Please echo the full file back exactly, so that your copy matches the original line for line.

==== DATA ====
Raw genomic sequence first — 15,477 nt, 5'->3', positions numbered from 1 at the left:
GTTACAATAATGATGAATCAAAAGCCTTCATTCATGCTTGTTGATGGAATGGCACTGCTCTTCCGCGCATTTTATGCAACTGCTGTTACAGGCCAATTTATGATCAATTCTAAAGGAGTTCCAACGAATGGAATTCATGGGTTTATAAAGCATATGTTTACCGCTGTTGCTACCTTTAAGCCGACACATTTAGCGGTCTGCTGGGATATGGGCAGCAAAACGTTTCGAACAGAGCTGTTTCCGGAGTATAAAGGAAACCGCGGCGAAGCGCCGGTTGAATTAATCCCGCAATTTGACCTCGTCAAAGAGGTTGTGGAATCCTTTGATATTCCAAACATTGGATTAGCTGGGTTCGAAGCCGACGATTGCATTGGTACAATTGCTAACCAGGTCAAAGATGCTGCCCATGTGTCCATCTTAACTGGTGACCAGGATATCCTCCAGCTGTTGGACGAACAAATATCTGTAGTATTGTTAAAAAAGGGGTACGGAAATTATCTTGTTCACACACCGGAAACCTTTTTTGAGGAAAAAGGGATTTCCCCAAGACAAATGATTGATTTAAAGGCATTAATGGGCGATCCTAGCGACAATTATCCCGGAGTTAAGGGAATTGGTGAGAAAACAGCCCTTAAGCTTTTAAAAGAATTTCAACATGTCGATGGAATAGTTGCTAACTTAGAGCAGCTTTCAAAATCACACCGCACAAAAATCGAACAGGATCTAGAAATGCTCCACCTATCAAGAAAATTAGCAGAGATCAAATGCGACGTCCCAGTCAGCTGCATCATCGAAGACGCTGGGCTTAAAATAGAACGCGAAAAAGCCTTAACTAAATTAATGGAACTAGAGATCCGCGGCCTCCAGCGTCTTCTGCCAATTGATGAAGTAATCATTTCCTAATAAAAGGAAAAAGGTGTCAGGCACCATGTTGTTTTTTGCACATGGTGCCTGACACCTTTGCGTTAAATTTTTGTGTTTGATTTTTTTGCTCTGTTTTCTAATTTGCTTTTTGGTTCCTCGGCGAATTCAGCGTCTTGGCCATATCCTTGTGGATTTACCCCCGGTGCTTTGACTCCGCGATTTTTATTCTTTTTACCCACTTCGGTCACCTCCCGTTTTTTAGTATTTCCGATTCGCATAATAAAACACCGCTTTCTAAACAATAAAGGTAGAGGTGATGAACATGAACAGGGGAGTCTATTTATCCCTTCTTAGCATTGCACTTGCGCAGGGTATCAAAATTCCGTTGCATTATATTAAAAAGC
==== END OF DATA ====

Raw genomic sequence first — 15,477 nt, 5'->3', positions numbered from 1 at the left:
GTTACAATAATGATGAATCAAAAGCCTTCATTCATGCTTGTTGATGGAATGGCACTGCTCTTCCGCGCATTTTATGCAACTGCTGTTACAGGCCAATTTATGATCAATTCTAAAGGAGTTCCAACGAATGGAATTCATGGGTTTATAAAGCATATGTTTACCGCTGTTGCTACCTTTAAGCCGACACATTTAGCGGTCTGCTGGGATATGGGCAGCAAAACGTTTCGAACAGAGCTGTTTCCGGAGTATAAAGGAAACCGCGGCGAAGCGCCGGTTGAATTAATCCCGCAATTTGACCTCGTCAAAGAGGTTGTGGAATCCTTTGATATTCCAAACATTGGATTAGCTGGGTTCGAAGCCGACGATTGCATTGGTACAATTGCTAACCAGGTCAAAGATGCTGCCCATGTGTCCATCTTAACTGGTGACCAGGATATCCTCCAGCTGTTGGACGAACAAATATCTGTAGTATTGTTAAAAAAGGGGTACGGAAATTATCTTGTTCACACACCGGAAACCTTTTTTGAGGAAAAAGGGATTTCCCCAAGACAAATGATTGATTTAAAGGCATTAATGGGCGATCCTAGCGACAATTATCCCGGAGTTAAGGGAATTGGTGAGAAAACAGCCCTTAAGCTTTTAAAAGAATTTCAACATGTCGATGGAATAGTTGCTAACTTAGAGCAGCTTTCAAAATCACACCGCACAAAAATCGAACAGGATCTAGAAATGCTCCACCTATCAAGAAAATTAGCAGAGATCAAATGCGACGTCCCAGTCAGCTGCATCATCGAAGACGCTGGGCTTAAAATAGAACGCGAAAAAGCCTTAACTAAATTAATGGAACTAGAGATCCGCGGCCTCCAGCGTCTTCTGCCAATTGATGAAGTAATCATTTCCTAATAAAAGGAAAAAGGTGTCAGGCACCATGTTGTTTTTTGCACATGGTGCCTGACACCTTTGCGTTAAATTTTTGTGTTTGATTTTTTTGCTCTGTTTTCTAATTTGCTTTTTGGTTCCTCGGCGAATTCAGCGTCTTGGCCATATCCTTGTGGATTTACCCCCGGTGCTTTGACTCCGCGATTTTTATTCTTTTTACCCACTTCGGTCACCTCCCGTTTTTTAGTATTTCCGATTCGCATAATAAAACACCGCTTTCTAAACAATAAAGGTAGAGGTGATGAACATGAACAGGGGAGTCTATTTATCCCTTCTTAGCATTGCACTTGCGCAGGGTATCAAAATTCCGTTGCATTATATTAAAAAGC